Finding a job, whether it’s your first or your 10th, can be a daunting process.
No matter how much experience you have, how great your credentials are or how many glowing references you have amassed, you are just one of many in the eyes of a future employer. The key to being the chosen one is to stand out from the crowd, and one of the best ways to do that is with a great résumé.
Research: Find the Right Words
Knowing what skills and capabilities are in demand in your field is critical to constructing a compelling résumé. You may think you know what employers are looking for, but a reality check is always in order. Spend some time reviewing job listings for positions that you are interested in and take note of the words and phrases that are regularly used.
You will be surprised to see how much common language there is for specific positions. For example, job postings for Administrative Assistants are likely to specify key requirements such as “effective verbal and written skills,” “knowledge of MS office,” “exceptional time management” and “problem-solving skills.” If that’s the type of job you are looking for, you will need to put those phrases front and center to attract the attention of recruiters.
Introduction: Highlight Your Skills
The first thing a prospective employer will see is the short section at the top of your résumé that describes your key strengths and core capabilities. This is your chance to differentiate yourself from other applicants and make the case for why you should be chosen above the rest. Here is where those key words and phrases you have so diligently researched will come into play as you highlight your ability to deliver the specific skills that employers are looking for. This section needs to be succinct and focused, outlining just your relevant capabilities, with the more detailed information to follow in the body of the résumé.
Work History: Accomplishments, Not Tasks
For most job-seekers, the biggest part of their résumé is a description of their work history. A common mistake many résumé writers make is in describing their experience in terms of tasks, e.g., “answered phones,” “filed documents,” “prepared reports.” A more effective approach is to describe how those tasks contributed to the former employer’s success.
By replacing “set up new filing system” with “reduced costs and improved efficiency by modernizing corporate filing system,” you will come across as a much more valuable asset to a future employer.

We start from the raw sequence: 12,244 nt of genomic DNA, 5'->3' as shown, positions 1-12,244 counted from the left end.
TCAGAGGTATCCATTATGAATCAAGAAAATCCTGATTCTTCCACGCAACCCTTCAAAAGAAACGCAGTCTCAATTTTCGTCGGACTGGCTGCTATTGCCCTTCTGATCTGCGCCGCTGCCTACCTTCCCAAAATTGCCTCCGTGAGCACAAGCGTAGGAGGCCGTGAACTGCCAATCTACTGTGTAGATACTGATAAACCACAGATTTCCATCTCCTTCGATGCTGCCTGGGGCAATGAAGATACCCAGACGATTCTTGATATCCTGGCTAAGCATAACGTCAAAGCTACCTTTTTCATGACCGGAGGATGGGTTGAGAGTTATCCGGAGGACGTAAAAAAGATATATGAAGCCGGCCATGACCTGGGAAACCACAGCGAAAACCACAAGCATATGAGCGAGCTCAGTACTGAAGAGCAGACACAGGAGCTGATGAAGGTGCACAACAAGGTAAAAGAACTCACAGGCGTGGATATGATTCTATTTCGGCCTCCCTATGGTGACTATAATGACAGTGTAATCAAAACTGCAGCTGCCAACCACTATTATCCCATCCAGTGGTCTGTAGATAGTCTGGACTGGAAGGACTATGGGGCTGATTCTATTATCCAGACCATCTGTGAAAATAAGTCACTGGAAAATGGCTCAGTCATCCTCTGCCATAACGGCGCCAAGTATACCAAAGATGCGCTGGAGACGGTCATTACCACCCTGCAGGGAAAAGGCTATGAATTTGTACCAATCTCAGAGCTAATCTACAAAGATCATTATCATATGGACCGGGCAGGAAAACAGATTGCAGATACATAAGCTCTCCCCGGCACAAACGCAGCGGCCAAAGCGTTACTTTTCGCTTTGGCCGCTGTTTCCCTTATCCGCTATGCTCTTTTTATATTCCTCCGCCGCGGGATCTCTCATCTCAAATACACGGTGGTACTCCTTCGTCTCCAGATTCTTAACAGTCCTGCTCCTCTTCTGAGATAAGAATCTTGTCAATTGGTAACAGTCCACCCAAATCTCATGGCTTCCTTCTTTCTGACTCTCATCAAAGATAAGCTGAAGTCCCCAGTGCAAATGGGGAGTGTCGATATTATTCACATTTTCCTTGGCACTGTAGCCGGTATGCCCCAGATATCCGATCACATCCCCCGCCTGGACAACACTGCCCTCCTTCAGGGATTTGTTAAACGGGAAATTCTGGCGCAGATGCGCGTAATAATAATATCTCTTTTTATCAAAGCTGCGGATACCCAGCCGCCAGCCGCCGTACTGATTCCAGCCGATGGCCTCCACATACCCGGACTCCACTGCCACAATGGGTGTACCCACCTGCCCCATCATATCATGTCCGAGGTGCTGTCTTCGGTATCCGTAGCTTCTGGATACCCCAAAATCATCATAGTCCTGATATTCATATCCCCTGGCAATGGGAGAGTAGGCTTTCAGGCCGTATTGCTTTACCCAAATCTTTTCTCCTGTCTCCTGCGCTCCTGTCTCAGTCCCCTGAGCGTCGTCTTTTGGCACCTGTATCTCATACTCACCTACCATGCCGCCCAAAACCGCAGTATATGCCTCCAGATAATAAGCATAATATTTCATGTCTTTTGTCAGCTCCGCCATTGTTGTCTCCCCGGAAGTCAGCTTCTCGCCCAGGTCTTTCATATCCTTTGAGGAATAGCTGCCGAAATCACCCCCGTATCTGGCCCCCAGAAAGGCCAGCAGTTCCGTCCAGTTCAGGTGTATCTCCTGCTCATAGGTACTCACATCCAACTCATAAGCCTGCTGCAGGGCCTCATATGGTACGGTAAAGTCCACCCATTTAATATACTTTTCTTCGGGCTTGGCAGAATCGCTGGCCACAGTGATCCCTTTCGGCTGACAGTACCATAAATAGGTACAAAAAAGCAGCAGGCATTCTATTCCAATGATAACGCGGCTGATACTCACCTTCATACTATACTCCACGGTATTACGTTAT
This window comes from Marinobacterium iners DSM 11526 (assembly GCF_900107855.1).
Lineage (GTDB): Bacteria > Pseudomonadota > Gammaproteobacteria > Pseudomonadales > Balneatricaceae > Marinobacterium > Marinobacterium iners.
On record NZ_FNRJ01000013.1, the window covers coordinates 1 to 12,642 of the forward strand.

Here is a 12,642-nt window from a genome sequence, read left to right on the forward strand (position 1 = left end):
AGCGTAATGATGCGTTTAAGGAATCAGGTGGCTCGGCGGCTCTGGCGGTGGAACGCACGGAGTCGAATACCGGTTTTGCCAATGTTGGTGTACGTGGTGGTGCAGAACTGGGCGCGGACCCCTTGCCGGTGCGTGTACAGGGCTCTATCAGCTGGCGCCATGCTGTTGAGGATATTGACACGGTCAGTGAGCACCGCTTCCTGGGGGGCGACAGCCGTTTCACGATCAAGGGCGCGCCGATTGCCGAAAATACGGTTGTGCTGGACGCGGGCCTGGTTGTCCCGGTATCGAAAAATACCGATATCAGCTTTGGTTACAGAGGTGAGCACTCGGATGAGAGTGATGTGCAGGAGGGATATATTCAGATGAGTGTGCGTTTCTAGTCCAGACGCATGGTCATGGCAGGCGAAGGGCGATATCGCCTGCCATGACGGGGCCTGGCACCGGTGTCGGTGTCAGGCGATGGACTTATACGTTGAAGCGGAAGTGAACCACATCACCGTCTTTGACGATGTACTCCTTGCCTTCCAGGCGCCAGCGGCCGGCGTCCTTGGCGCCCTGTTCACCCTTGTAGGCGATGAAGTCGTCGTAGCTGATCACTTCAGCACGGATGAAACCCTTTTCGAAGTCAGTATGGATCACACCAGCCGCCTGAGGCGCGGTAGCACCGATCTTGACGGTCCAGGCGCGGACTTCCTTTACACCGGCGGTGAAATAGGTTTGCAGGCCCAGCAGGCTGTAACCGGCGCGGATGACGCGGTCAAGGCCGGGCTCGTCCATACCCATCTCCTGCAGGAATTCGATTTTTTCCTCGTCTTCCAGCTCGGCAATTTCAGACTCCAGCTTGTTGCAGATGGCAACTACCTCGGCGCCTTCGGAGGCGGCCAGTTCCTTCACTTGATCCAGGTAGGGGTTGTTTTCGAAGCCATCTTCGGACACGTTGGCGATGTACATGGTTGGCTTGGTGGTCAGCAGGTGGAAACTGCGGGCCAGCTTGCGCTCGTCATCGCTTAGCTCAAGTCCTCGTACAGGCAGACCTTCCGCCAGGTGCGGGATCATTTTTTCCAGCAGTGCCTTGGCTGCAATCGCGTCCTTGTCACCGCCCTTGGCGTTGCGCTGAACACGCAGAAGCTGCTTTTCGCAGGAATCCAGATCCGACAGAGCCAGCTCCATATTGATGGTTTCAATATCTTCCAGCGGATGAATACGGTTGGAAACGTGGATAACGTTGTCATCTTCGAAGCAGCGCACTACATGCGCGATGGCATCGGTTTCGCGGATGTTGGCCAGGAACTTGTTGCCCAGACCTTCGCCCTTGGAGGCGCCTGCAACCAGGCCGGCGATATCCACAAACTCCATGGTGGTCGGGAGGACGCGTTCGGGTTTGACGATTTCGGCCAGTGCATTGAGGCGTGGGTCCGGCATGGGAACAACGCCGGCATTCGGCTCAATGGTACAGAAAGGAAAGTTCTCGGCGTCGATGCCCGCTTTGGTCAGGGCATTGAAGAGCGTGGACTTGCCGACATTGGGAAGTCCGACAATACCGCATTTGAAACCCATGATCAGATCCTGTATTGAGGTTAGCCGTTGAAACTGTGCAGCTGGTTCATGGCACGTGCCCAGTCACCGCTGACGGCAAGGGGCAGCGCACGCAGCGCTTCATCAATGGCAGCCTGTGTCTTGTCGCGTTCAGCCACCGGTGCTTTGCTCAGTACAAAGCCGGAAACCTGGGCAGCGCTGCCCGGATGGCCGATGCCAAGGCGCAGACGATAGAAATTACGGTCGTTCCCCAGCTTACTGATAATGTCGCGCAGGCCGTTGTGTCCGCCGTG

Rather than saying that you “managed accounts worth $2 million,” talk about what your management of those accounts meant for the company in terms of increased revenue, improved customer loyalty or anything that contributed to the bottom line.
Résumé Types: Chronological vs. Functional
There are two primary types of résumés: chronological and functional. In a chronological résumé, the focus is on the applicant’s work history. Jobs are listed in chronological order, starting with the current or most recent job and working backward. This format works well for anyone who has at least a moderate work history, because a candidate’s relevant experience and career progression are obviously important to an employer.
For a new graduate or for someone changing careers, a functional résumé is often a better choice. In this type of résumé, the focus is on personal skills and capabilities, rather than on employment history. For example, you may not have paid work experience, but in your capacity as president of your sorority or as a volunteer for a local charity you have likely developed skills such as leadership, organizing and management that are valuable to employers.
Focusing on what you can bring to the company and using your unpaid work experience to substantiate that is another way to communicate your potential value to an organization.
Want a quick video review of what to include in a résumé? Watch this humorous (sometimes) and entertaining piece on how to write a resume with video blogger, Rachel Ballinger.
Hiring managers usually have more applicants than they need and are looking for ways to eliminate as many as possible. Being a contender is a matter of showing a prospective employer that you know what they are looking for and have the skills to help them succeed.
Taking the time to do the research and crafting a professional-looking résumé to communicate those messages is well worth the effort.
A fulfilling job is one of the major ingredients for boosting your self-image and happiness. Make sure your résumé portrays your career and accomplishments in the best light.